President Barack Obama and Secretary of State John Kerry spoke by phone Friday about the attempted military coup in Turkey, according to a summary of the call released by the White House.
The Associated Press reported Friday that the Turkish military had "fully seized control of the country." But the Turkish President Recep Tayyip Erdogan disputed that, telling CNN Turk that the action was "an attempt at an uprising by a minority within our armed forces," the agency said.
Obama and Kerry "agreed that all parties in Turkey should support the democratically elected government of Turkey, show restraint, and avoid any violence or bloodshed," the call summary stated.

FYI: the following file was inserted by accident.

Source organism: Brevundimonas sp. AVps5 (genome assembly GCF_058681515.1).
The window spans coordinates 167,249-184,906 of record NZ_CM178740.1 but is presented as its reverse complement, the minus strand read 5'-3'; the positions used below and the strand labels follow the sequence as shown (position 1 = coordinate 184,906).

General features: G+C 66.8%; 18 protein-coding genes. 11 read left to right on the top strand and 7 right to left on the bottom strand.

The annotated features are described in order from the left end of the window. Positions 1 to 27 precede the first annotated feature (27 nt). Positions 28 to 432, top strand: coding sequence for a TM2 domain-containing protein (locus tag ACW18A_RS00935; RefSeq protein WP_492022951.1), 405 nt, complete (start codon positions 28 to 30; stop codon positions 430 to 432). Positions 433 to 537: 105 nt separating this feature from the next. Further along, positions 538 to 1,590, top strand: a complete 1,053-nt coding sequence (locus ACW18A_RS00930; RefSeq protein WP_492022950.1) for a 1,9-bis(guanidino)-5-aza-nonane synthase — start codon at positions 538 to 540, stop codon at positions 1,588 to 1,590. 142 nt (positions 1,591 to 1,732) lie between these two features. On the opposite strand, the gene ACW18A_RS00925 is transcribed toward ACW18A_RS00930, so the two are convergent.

In a statement, Kerry said that he had spoken to the Turkish foreign minister and "emphasized the United States’ absolute support" for the country's government and democratic institutions. "The secretary underscored that the State Department will continue to focus on the safety and security of U.S. citizens in Turkey," the White House said. "The president asked the secretary to continue to keep him updated as the situation unfolds."
Erdogan urged citizens to take to the streets to protest the attempted coup while also adding that the military action would be met with a "necessary response," Reuters reported.
Gunfire was reported outside military headquarters in the Turkish capital of Ankara with fighter jets flying above the city, and vehicles blocking two major bridges in Istanbul.
According to the AP, the military said it took control "to reinstall the constitutional order, democracy, human rights and freedoms, to ensure that the rule of law once again reigns in the country, for the law and order to be reinstated."